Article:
Joyce Roché, retired CEO of Girls, Inc., will discuss and sign copies of her new book, The Empress Has No Clothes: Conquering Self-Doubt to Embrace Success, on Monday, October 28 from 1-2 p.m. at Park Place Outreach – Youth Emergency Shelter, 514 E. Henry St. The event is free and open to the public. Seating is limited; please call Park Place Outreach at 912-234-4048 to reserve a spot.
During her presentation on the topic “Conquering Self-Doubt to Embrace Success,” Roché will discuss impostor syndrome, a feeling of being a fraud and not deserving ones success. She will examine how imposter syndrome impacted her own life and the lives of many other successful people whose stories are documented in the book and provide techniques for quieting the voice of self-doubt.
Roché, who serves as secretary of the Park Place Outreach Board of Directors, retired as CEO of Girls, Inc., a 145-year-old nonprofit organization that inspires girls to be strong, smart and bold. She previously served as COO and president of Carson Products Company, now part of L’Oreal, and was the first female African-American vice president of Avon Products, where she oversaw global marketing.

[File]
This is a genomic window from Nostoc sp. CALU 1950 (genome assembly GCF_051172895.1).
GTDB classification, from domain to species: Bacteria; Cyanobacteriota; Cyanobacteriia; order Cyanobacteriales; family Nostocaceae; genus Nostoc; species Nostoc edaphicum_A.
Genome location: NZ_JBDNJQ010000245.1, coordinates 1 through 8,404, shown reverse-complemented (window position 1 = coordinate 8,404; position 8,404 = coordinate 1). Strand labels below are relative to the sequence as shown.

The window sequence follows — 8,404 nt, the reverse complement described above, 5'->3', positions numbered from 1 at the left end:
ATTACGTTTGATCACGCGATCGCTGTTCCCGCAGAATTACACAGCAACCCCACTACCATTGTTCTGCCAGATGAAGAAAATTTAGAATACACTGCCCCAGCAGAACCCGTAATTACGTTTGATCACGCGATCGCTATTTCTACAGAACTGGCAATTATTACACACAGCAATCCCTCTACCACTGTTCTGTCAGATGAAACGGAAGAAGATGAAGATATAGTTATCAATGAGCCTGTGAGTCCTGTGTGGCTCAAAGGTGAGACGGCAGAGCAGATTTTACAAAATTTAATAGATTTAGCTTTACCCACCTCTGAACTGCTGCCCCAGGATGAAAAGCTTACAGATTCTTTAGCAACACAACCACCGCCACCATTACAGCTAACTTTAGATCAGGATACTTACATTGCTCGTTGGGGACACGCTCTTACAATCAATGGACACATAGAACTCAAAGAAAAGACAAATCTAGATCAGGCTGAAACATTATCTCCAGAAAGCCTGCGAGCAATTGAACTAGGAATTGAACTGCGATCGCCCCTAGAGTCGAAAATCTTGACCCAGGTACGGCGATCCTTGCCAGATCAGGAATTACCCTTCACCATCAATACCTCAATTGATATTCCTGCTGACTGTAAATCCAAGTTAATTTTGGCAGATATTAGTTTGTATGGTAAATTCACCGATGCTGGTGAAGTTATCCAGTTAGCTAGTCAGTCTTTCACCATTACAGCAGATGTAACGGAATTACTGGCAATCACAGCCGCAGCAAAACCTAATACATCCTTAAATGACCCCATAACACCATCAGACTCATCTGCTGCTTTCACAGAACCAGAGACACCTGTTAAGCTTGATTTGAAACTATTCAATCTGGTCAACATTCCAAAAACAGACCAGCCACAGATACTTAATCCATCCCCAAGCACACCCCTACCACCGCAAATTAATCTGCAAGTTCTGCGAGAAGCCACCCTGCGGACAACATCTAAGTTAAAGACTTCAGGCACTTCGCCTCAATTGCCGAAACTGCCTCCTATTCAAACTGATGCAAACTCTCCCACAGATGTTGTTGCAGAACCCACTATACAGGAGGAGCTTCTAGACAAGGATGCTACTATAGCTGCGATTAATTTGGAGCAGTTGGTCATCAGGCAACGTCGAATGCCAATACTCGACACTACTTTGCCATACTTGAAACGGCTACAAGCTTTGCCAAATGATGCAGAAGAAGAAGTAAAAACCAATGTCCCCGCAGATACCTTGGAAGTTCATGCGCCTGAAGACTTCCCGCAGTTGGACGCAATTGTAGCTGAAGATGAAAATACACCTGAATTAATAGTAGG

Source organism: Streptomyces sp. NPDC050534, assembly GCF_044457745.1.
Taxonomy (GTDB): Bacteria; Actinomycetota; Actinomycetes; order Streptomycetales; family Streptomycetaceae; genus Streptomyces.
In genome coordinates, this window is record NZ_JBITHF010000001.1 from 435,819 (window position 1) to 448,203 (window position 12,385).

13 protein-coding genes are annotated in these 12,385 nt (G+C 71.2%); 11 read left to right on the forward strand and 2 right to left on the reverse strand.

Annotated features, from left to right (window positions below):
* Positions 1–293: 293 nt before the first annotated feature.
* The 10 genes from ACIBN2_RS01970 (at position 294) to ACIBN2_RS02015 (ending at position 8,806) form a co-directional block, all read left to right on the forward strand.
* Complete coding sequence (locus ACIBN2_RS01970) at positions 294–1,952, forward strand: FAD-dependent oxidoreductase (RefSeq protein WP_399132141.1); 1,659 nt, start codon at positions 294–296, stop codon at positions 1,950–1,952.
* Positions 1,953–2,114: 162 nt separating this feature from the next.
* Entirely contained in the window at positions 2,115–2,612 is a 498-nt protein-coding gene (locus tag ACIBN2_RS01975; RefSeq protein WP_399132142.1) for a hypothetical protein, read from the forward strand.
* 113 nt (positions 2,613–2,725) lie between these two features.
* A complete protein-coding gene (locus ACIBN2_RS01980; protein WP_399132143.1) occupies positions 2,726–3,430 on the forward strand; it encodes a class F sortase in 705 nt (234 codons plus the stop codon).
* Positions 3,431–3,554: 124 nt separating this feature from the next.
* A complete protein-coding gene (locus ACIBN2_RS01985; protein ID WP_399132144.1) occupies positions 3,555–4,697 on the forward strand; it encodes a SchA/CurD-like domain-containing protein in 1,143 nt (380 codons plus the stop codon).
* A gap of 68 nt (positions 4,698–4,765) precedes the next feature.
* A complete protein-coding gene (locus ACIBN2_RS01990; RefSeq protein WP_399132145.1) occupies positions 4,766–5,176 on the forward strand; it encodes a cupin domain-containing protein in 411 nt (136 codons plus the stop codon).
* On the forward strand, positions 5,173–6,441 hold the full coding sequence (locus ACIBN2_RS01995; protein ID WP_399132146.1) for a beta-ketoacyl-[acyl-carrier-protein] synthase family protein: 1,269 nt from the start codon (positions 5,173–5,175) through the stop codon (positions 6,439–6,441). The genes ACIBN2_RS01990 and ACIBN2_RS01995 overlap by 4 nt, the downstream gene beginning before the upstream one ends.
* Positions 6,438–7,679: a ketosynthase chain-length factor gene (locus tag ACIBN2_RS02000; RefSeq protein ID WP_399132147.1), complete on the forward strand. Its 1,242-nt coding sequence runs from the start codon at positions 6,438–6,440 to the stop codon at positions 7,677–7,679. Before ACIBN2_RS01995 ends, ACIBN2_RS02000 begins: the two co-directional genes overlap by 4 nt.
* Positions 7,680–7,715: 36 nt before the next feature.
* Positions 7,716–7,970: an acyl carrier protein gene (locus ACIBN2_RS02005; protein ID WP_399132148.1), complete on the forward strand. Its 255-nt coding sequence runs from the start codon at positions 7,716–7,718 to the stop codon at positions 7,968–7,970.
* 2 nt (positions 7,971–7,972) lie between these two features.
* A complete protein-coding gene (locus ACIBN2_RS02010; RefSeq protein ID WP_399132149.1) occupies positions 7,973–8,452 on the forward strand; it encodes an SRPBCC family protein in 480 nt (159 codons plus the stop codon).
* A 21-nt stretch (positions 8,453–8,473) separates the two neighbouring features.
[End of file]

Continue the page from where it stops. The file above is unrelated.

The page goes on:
Roche was recently featured in USA Today and the Huffington Post, and she appeared on a segment on Today New York.
In The Empress Has No Clothes: Conquering Self-Doubt to Embrace Success(Berrett-Koehler, 2013), written with Alexander Kopelman, Roché shares her own lifelong struggle with impostor syndrome. She uses her own experiences and those of other high-achieving leaders who have suffered from impostor syndrome to offer advice and coping strategies.
Each chapter of Roché’s book includes first-person accounts by well-known leaders, including BET Network Chairman Debra Lee and former General Motors Chairman and CEO Ed Whitacre, who have struggled with impostor syndrome. Throughout the book, readers learn the difference between insecurity and impostor syndrome, common behavioral symptoms of impostor syndrome and strategies for overcoming it. Roché also examines the reasons why women, young professionals, the economically disadvantaged and minorities are especially susceptible to impostor syndrome.
To learn more about impostor syndrome and to take a quiz to find out whether you suffer from it, visit www.empresshasnoclothes.com
Click here to read more.